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I'm using Yahoo mail to send emails on Linux MDK 9.0. Some files that I attatch in my emails to people running MS-windows I would like to be able to ...
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  1. #1
    Linux Newbie
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    Linux file cpmpression Utility that windows can read.


    I'm using Yahoo mail to send emails on Linux MDK 9.0.


    Some files that I attatch in my emails to people running MS-windows I would like to be able to compress and put a password on that file so that only that user can open the compressed file for viewing.

    Winzip has this capability for MS windows and I was wondering if there was something similar in Linux that can do this and at the same time allow MS windows users to read that file from the linux machine?

    Thanks,
    JB

  2. #2
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    There is the "zip" command. Use the -e switch to set a password.

  3. #3
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    You can also use pgp to encrypt the attached files. I believe winzip supports gzip as well.

  4. #4
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    I can use PGP to encrypt files sent through web port 80 mail?

    I always thought that PGP was used for encypting SMTP email messages.

    So PGP can be used to encrypt files that I attach to plain text port 80 mail messages?


    Thanks,
    JB

  5. #5
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    PGP can encrypt anything, including files on your local hard drive.

  6. #6
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    I've never used PGP before. Do you know of any good links for tutorials for beginners on how to get this installed and how to use it?


    Thanks,
    JB

  7. #7
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    Use GPG (Gnu Privacy Guard). It prbably comes along with your distro. I found a tutorial on it once, but I can't for the life of me remember where. Try http://www.gnupg.org/.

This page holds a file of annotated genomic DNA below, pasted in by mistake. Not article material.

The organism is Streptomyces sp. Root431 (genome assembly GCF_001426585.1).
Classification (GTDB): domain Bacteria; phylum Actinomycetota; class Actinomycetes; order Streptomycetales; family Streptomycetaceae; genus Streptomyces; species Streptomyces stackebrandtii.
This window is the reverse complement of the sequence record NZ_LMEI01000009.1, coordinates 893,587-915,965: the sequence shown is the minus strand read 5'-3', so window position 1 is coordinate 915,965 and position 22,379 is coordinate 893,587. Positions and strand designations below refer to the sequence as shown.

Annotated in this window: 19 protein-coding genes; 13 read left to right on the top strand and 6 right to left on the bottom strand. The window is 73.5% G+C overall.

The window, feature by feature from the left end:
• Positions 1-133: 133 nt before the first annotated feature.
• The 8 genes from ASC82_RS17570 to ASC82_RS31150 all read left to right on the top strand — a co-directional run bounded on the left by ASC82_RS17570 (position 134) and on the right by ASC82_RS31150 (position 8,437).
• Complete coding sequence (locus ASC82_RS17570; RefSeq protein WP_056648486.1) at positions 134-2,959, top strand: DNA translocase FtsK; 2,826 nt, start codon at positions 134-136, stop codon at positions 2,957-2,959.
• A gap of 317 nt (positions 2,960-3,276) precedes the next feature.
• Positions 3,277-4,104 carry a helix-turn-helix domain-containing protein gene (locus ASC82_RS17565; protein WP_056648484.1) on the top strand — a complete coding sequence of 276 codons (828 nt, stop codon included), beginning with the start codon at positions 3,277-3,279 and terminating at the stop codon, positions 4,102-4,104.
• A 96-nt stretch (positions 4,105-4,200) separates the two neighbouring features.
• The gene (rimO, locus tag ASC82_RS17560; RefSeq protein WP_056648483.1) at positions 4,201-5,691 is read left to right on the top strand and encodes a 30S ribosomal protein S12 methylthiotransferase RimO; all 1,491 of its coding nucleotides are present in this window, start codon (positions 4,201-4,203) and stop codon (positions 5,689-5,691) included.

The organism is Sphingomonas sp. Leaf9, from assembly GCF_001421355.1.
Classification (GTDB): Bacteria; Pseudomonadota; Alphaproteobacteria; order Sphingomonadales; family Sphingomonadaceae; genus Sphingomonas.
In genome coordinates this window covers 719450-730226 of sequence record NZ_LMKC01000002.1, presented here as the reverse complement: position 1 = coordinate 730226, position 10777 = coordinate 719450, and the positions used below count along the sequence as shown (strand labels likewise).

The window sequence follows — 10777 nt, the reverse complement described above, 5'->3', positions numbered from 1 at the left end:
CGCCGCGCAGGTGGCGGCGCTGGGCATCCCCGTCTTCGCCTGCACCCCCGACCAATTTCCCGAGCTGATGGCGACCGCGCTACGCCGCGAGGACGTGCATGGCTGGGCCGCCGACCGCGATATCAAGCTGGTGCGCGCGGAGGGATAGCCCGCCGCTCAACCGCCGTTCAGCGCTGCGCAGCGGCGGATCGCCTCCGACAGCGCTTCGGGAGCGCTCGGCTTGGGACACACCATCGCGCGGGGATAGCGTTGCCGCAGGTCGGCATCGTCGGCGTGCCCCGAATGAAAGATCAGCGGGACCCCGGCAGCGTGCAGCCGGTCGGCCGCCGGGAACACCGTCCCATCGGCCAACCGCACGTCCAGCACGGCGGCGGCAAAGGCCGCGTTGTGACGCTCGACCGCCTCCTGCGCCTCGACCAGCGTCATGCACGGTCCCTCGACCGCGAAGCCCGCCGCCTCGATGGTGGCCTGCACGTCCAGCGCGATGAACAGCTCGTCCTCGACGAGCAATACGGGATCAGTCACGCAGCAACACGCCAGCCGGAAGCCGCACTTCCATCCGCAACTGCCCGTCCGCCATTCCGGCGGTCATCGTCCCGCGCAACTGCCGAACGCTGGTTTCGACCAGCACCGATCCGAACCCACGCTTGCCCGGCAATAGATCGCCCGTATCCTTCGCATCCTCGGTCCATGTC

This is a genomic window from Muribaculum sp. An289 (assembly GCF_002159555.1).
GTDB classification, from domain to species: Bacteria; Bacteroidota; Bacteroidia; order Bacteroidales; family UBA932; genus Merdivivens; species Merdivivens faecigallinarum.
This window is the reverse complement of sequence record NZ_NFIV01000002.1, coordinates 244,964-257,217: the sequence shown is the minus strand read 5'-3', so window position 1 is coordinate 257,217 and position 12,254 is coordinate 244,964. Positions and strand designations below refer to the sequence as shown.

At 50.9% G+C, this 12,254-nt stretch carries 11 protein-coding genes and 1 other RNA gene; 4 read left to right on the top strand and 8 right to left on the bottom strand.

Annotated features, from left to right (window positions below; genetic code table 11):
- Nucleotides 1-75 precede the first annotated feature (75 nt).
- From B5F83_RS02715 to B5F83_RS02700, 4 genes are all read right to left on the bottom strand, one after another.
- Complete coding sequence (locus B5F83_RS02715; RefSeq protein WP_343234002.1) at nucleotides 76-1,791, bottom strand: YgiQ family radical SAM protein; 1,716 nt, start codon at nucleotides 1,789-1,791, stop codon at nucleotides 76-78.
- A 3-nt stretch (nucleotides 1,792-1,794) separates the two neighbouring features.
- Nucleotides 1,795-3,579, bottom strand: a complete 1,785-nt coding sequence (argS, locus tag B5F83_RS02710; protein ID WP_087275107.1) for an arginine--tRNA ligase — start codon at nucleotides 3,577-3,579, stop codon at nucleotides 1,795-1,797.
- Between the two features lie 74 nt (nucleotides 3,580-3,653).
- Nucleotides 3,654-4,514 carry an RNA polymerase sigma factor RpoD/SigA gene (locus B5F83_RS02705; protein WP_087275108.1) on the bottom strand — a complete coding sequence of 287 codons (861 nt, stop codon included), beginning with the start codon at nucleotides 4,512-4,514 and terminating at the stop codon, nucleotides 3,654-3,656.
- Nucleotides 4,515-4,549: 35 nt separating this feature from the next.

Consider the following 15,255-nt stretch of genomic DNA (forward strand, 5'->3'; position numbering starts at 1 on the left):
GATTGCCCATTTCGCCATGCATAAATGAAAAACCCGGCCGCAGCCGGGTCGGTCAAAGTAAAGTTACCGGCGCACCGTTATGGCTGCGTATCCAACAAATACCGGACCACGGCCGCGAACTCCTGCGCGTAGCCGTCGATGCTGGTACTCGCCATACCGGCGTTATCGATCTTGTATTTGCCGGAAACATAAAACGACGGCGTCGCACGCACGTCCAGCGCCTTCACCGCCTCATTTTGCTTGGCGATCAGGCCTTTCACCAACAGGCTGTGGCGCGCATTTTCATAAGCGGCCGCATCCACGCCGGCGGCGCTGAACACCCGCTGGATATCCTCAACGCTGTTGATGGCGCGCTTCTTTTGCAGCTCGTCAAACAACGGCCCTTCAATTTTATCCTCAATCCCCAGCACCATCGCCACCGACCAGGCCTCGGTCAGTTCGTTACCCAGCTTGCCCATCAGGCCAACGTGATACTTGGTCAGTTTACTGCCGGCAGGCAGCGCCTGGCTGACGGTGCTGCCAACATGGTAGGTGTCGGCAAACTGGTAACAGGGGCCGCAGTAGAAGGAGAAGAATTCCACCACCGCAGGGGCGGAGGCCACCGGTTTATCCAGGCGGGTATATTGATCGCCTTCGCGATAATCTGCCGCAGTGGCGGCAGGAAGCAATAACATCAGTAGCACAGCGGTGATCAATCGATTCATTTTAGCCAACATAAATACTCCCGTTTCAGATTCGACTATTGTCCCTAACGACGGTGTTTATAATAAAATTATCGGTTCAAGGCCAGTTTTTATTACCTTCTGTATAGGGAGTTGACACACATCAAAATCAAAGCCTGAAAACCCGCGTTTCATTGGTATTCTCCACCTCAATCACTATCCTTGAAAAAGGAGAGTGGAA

8. #8
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    Hmmm...

    Created a text file called test.zip

    zip -e test.zip
    Enter password: (I input password)
    Verify password: (i input password again)
    zip warning: missing end signature--probably not a zip file (did you
    zip warning: remember to use binary mode when you transferred it?)

    I don't understand the above.

    Thanks for the info. I'm not sure whats happening here?? So created another txt file called test.txt and die the following:

    # zip -e test.text
    Enter password:
    Verify password:

    zip error: Nothing to do! (test.text)

    What am I doing wrong?

    I've been told that I could use GnuPG to encrypt and sign. How would a MS windows machine react to receiving a file that has been encrypted and signed by GnuPG?

    Sorry, somewhat new to this. All in all my biggest concern is that I have allot of private emails that are sent in clear text and I don't want to take the chance of anyone being able to view the files or messages that I send unless they are for the intended recipeint. I send allot of critical information sometimes and I'm worried about that info being read by the unintended party. Whether that happen to be on accident or on purpose.
    I hope that this make sense.

    Any opinions on GnuPG?


    Thanks,
    JB

  9. #9
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    You're supposed to call zip like this:
    Code:
    zip -e test.zip test.text
    Anyone who has PGP will be able to decrypt content encrypted by GnuPG.
    PGP or GPG is what you should really use to secure e-mail contents. Not only can it encrypt messages, but it can also sign them, making sure to the recipient that noone but you wrote the message and that it hasn't been altered after it was written.
    Zip files, on the other hand, weren't designed for security, and are thus pretty insecure. There are lots of password crackers for zip files out there. Content encrypted with GPG or PGP, on the other hand, is essentially impossible to break without the help of the combined power of all the world's supercomputers. It uses RSA or DSA, which are actually designed for this very purpose.

  10. #10
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    Coo..

    Thanks Dolda.

    Is this the same GNUPG that your talking about?

    http://webber.dewinter.com/gnupg_how...MiniHowto.html

    It says right at the beginning though that it doesn't use RSA I believe.

    Here's the qoute:
    " This documents explains how to use the GNU Privacy Guard (GnuPG), an Open Source OpenPGP compatible encryption system To keep this program totally free the use of the RSA algorithm and other patented algorithm has been avoided."

    On another note...so If I'm using web mail I can still sign and encypt email messages and files within the webmail?

    Thanks,
    JB

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